• Miami

    This morning we drove from our motel in Homestead to Miami to take the Big Bus Miami Hop-On Hop-Off Open Top Tour.

    Big bus tour of Miami

    (Photo from the Big Bus website). Our skies definitely were not this pretty.

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    When we were crossing the bridge the winds were very strong and I, of course, was freezing although I was wearing my winter jacket and the hood.IMG 3463

    My favorite part of the tour was stopping in the Little Havana section of Miami and spending some time walking through the stores.

    Little Havana is the best known Cuban exile neighborhood in the world. It is characterized by its street life, restaurants, music and other cultural activities, small business enterprises, political passion, and great warmth among its residents.

    In 2015, Little Havana was included in the National Trust for Historic Preservation’s annual list of 11 Most Endangered Places. In 2017, the Trust declared it a national treasure.

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  • Biscayne National Park - Our 52nd National Park

    Biscayne National Park is located 20 miles south of Miami.  The park protects the northernmost group of living coral reefs in the United States with its ecosystem.  Its reefs and islands are accessible only by boat.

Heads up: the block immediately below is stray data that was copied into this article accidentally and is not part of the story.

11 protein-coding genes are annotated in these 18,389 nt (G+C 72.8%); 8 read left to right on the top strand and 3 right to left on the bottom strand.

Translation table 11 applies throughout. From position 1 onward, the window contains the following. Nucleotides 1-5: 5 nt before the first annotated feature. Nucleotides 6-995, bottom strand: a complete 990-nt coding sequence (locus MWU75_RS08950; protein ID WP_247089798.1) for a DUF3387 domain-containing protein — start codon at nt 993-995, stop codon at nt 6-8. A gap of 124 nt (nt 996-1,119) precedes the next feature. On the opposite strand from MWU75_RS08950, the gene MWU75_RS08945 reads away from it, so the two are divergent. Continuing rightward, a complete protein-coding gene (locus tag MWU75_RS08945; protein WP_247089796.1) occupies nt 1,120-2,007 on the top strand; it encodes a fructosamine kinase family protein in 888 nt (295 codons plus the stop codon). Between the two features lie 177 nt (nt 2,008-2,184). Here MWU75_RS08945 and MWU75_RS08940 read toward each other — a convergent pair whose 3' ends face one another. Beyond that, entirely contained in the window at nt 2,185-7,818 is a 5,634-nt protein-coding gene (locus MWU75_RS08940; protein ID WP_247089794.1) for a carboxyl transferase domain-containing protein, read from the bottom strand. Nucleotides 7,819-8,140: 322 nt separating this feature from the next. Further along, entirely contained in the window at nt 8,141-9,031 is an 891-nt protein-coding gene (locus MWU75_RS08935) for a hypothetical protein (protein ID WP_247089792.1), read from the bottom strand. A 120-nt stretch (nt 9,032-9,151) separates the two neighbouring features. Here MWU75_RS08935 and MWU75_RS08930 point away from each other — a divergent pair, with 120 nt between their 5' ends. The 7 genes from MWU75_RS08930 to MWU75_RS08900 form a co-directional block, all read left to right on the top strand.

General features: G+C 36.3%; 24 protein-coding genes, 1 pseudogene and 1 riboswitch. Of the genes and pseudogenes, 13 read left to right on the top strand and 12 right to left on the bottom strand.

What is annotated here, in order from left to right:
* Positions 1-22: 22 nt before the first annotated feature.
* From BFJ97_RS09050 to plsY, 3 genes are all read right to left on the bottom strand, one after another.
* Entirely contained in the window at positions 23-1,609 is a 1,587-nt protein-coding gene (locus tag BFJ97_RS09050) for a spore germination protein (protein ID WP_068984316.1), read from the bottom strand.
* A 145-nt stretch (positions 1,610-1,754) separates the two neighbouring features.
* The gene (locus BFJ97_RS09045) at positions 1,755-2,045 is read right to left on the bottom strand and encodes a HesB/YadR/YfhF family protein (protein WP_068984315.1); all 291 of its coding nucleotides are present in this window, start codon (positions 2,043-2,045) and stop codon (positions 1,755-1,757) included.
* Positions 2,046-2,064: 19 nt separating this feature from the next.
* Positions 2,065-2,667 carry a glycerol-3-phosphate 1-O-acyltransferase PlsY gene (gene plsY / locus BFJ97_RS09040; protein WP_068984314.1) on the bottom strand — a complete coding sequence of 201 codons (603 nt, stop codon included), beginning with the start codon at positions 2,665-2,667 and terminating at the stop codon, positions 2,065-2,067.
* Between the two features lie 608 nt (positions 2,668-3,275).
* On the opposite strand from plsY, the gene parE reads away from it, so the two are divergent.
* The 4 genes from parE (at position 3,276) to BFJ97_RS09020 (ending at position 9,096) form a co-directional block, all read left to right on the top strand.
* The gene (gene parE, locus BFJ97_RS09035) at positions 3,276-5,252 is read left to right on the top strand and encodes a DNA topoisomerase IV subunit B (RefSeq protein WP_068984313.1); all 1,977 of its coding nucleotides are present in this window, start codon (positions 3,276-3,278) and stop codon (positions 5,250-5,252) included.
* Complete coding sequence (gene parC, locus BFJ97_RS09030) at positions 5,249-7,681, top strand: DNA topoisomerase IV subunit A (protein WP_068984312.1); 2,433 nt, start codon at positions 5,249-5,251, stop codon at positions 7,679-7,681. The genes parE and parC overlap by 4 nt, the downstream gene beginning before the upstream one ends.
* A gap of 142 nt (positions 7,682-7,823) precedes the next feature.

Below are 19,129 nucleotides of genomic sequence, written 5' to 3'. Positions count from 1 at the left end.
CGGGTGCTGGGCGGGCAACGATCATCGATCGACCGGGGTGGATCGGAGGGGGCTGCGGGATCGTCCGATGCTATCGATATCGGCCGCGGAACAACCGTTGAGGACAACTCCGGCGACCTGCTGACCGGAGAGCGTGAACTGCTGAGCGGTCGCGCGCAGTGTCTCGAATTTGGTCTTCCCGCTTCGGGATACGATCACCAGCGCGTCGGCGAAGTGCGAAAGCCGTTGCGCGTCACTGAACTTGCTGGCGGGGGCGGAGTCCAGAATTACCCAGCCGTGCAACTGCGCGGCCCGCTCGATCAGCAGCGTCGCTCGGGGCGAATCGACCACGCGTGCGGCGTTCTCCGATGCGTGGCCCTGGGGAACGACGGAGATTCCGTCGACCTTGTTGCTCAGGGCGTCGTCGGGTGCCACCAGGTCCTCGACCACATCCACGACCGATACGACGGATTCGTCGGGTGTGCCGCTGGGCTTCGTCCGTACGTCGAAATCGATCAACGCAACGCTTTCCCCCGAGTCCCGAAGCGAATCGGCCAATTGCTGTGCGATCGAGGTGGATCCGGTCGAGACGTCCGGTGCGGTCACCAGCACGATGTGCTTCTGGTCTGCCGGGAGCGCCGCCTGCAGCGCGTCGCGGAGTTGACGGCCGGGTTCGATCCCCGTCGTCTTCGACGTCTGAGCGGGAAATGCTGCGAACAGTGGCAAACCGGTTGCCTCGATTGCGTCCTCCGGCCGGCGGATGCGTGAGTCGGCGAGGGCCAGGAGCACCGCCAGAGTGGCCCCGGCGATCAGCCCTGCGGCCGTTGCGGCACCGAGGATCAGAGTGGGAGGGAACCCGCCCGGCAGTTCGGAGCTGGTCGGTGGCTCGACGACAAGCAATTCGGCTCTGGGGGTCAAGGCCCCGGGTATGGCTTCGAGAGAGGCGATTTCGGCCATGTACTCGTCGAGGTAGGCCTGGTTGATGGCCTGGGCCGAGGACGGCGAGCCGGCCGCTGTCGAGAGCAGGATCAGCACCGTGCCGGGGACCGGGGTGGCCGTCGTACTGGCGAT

Biscayne National Park consists of four distinct ecosystems: the shoreline mangrove swamp, the shallow waters of Biscayne Bay, the coral limestone keys and the offshore Florida Reef. It is home to one of the largest coral reefs in the world (behind the Great Barrier Reef and the Messamerican Barrier Reef system off of Belize).


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    The view from the Visitor’s Center

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    A pelican hanging out in the water.

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    We took a boat tour out to Boco Chito Key, one of the northern most of the Florida Keys. We walked around the key and climbed to top of the Boco Key lighthouse. Boco Chito Key was once one of the most elaborate retreats in the keys, but none of the opulent buildings remain.

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    View from the top of the lighthouse

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    We walked around the perimeter of the island which was almost one mile.